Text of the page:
From observations taken by various persons, it appears, that in England, January is the coldest month in the year, and July and August, the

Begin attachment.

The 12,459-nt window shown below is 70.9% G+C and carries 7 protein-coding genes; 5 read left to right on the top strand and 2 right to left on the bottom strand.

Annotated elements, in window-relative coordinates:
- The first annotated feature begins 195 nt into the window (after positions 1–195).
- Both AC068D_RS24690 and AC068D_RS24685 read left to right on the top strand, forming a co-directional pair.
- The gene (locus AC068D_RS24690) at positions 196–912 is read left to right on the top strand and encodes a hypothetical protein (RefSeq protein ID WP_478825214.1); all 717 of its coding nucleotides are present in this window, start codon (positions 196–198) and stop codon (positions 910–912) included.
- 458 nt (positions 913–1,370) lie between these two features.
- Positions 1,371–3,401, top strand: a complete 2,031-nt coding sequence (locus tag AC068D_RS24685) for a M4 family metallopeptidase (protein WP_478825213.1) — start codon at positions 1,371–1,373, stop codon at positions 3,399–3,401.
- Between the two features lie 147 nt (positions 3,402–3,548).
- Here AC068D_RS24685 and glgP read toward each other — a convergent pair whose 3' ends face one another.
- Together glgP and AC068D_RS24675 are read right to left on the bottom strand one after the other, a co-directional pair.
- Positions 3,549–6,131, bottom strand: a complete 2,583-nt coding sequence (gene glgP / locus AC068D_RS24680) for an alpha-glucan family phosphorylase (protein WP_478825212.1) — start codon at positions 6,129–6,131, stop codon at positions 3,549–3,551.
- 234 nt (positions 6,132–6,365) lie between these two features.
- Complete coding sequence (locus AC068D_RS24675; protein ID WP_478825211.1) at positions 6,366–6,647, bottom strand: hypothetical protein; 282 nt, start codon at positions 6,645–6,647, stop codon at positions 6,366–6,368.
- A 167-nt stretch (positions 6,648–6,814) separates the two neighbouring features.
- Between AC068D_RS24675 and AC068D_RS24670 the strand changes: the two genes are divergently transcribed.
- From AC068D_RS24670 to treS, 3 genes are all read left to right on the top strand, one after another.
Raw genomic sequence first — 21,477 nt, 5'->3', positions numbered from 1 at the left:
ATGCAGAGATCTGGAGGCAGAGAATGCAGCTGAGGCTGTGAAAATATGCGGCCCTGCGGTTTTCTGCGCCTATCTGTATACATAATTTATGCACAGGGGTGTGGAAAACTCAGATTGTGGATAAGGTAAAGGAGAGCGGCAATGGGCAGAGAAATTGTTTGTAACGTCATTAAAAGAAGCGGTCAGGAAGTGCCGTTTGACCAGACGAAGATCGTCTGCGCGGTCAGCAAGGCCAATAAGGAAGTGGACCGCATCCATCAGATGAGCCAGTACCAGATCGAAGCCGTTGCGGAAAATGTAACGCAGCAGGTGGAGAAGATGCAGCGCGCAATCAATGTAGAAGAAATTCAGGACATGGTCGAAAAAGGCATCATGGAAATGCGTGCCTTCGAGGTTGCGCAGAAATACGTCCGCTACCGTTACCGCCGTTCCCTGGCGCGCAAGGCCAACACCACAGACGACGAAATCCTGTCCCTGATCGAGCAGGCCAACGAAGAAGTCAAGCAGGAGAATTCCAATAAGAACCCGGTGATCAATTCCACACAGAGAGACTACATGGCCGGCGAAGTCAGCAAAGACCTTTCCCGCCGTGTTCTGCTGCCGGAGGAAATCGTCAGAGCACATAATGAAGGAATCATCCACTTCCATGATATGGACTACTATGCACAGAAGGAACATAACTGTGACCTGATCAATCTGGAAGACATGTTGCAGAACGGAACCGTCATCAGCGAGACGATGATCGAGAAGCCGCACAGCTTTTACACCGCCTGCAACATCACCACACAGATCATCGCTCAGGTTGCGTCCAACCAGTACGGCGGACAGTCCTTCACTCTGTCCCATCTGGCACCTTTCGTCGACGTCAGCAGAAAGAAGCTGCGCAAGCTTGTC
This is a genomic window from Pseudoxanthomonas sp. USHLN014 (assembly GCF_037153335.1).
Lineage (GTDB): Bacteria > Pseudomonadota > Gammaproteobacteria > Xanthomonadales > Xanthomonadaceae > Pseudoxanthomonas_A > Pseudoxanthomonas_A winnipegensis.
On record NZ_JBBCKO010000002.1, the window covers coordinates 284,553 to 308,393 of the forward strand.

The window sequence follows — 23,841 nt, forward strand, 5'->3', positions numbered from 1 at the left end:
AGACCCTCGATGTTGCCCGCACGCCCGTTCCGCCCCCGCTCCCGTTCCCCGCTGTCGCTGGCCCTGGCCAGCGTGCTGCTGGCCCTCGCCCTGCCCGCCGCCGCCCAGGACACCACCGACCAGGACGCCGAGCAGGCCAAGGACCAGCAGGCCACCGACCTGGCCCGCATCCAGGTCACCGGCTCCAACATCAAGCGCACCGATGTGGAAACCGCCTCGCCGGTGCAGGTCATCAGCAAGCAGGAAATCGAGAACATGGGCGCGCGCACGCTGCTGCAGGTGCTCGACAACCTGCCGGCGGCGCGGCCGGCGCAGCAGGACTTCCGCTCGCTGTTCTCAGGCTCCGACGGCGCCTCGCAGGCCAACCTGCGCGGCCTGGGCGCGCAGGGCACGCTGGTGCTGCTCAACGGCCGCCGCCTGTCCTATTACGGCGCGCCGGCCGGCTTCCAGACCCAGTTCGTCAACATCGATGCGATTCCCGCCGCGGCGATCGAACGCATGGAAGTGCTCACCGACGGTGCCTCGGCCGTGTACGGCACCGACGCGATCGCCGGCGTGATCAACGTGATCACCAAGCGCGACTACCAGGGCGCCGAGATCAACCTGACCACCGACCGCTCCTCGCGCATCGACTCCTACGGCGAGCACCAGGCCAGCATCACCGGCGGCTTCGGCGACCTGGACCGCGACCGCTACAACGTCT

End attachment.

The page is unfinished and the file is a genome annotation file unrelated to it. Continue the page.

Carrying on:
hottest; but, in all places above 60° of latitude, June is the hottest month. The temperature of April appears to be the mean temperature of the whole year, which is about 51°; the annual temperature of London, according to Dr. Kirwan, is 51° 9′. It rises during the space between March and June, 18°, or from 40" to 58° of the range of the thermometer. From June to September it rises near 7° higher, or from 58° to 65' nearly. But from this time the heat declines 6° 59′; between September and December it falls 18° 35′ more; and during winter, or from December to March, it declines 5.36°, or to 34-45° of the thermometer; but rises again to nearly 40°, which is the point from which we set out. According to Mr. Howard's calculations, the mean temperature of London is only 48°. He remarks that it varies as much as 4° in different years, these variations being periodical, and appear to recur in cycles of seventeen years. "The year 1816, he observes, was the coldest in the cycle of seventeen years, from 1799, which was of corresponding temperature." "The year 1806," he says, "" was the warmest of a cycle ;" and, according to his calculation, 1823 should have been the warmest of the cycle, which does not appear to have been verified. The air of London is two degrees warmer on the annual mean, than that of the country around it; this is occasioned by the multiplied reflection of the sun's rays from the houses; by the number of inhabitants and of animals, and the constant and large fires that are kept within it. But this excess of warmth in London over that of its vicinity is not perceived in the day, for it belongs exclusively to the nights, which are 3° warmer than the country. And it is a curious fact, that the atmosphere of London, during the day, is about the third of a degree colder than in the country, which Mr. Howard attributes to the interruption of a portion of the solar rays, by the thick smoky cloud that constantly veils the metropolis. The mean difference of temperature, however, between day and night, in London, is about 14° warmer for the days. The temperature of London, during the succession of seasons through the year, rises and falls 100°; that is, from its greatest heat, at 96°, to its greatest cold, at 5° below freezing.